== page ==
In those 13 trips, I’ve had the pleasure of having 38 of my lifers from your misty mountains. You were where I really learned how to bird from other great birders.  Even on those days where you don’t show your inhabitants. I’m still enchanted by the fog and the beauty of the forest and all the other critters that call your welcoming forests home.

Despite giving such happiness to so many people – there are still some trying to take you away. Hunters pillage kalaw nests and sell the chicks for a measly sum of 1500 – nothing compared to the number of smiles you’ve made. Fruit doves abandon their nests because of the loudness of passing vehicles. Bleeding-hearts and pittas are trapped in snares. The forest is robbed of its trees for the sake of “development” – a dam nearby and “rest” houses all over.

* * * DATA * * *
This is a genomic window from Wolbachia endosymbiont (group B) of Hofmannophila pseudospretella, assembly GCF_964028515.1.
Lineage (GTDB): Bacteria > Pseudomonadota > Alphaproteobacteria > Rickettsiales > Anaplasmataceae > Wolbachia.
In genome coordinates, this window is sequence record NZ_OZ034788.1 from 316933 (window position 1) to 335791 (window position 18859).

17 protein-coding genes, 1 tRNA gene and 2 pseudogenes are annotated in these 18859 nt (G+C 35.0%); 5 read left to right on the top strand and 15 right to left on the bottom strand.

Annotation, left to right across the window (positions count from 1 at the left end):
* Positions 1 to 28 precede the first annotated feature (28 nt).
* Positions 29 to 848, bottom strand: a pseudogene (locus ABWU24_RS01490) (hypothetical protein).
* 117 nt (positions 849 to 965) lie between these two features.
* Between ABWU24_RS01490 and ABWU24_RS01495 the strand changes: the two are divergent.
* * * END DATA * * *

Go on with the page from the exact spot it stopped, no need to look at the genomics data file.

For a “young” person, I’m really not the idealistic type but your wonder makes me want to act. It pains me to hear Mike, Arne, Lu-ann and co. talk about how Mt. Palay-palay was stolen from them. It strikes fear in me that those deep booming calls of the hornbill will no longer echo throughout the valley, the forest floor will no longer have the splash of color from the pitta and the trees will no longer be inhabited by fruit doves and trogons.  I refuse to let that happen. I hope that one day I’d be that “elder” birder telling younger birders about Infanta  but instead of telling stories of what was, I would take them at 4am in the morning and show them what is.